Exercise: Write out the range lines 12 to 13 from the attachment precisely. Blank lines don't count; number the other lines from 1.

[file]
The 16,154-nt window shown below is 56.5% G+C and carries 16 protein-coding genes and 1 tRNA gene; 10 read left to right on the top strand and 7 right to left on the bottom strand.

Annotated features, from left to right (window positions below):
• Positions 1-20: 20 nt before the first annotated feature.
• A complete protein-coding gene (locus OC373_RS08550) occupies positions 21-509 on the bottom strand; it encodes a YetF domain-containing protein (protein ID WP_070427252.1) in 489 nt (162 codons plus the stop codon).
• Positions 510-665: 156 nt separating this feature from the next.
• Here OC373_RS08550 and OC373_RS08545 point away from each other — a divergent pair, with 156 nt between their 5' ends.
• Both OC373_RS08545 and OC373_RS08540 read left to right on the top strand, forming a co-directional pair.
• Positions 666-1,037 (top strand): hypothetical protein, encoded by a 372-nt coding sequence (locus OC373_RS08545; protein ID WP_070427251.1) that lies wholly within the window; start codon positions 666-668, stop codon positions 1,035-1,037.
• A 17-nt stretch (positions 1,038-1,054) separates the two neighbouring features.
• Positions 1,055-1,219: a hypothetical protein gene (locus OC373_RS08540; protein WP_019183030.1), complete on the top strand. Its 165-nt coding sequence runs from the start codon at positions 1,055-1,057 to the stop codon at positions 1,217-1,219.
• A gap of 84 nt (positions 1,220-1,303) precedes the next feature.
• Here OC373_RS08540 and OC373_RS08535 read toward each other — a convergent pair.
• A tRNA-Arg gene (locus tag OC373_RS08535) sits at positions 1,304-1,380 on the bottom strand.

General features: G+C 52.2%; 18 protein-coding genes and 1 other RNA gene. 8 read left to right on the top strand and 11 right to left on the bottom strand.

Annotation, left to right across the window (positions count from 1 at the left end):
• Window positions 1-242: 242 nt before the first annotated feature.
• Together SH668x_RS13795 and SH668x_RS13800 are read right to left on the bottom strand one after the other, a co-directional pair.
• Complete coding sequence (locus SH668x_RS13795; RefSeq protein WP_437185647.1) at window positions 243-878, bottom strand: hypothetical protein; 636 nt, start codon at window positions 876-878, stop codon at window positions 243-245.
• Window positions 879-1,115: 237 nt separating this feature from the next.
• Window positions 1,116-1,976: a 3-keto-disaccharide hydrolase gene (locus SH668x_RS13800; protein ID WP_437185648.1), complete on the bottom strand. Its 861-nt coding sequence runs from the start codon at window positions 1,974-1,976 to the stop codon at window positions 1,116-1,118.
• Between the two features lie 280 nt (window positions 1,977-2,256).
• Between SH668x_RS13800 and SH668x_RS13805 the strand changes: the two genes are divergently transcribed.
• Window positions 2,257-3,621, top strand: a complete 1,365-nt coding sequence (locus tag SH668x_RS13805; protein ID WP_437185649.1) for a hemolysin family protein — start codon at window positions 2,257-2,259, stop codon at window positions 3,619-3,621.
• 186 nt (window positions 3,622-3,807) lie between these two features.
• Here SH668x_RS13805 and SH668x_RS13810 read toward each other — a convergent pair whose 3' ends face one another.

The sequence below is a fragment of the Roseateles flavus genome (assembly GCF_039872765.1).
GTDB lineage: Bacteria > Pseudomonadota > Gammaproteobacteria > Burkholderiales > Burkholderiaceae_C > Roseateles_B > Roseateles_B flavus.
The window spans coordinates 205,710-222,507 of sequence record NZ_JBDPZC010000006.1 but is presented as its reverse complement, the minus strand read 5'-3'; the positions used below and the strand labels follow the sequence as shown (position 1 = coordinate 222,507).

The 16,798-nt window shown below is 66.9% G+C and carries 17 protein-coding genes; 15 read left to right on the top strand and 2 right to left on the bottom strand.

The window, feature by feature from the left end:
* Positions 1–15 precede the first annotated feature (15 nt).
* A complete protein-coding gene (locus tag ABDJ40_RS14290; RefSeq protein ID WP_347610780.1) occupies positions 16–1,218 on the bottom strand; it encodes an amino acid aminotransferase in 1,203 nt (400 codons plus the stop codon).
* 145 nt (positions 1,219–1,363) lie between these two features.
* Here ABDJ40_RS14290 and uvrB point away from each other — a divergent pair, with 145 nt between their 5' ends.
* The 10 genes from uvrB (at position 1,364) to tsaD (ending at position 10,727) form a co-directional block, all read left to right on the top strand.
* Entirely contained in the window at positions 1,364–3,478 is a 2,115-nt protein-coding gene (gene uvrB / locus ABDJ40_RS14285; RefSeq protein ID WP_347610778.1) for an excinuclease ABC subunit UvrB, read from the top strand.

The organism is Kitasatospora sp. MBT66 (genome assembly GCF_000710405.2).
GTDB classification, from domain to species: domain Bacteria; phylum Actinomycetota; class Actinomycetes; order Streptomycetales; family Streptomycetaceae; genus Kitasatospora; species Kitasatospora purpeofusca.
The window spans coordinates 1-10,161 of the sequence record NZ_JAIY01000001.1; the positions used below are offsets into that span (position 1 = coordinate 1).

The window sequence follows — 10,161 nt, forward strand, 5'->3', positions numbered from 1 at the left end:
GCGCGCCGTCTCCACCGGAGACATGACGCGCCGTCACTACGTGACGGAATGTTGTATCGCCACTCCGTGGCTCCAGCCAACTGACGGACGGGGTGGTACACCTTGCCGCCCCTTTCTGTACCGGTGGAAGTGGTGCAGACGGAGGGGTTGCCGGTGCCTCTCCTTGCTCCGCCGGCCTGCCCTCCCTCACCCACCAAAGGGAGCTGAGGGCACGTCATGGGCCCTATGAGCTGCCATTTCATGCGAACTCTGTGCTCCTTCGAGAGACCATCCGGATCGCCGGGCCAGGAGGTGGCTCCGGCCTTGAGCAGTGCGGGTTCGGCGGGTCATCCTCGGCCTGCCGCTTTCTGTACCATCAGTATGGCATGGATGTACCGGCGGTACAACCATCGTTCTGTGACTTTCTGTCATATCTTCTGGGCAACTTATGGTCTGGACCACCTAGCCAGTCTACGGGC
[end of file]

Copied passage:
• Here OC373_RS08540 and OC373_RS08535 read toward each other — a convergent pair.
• A tRNA-Arg gene (locus tag OC373_RS08535) sits at positions 1,304-1,380 on the bottom strand.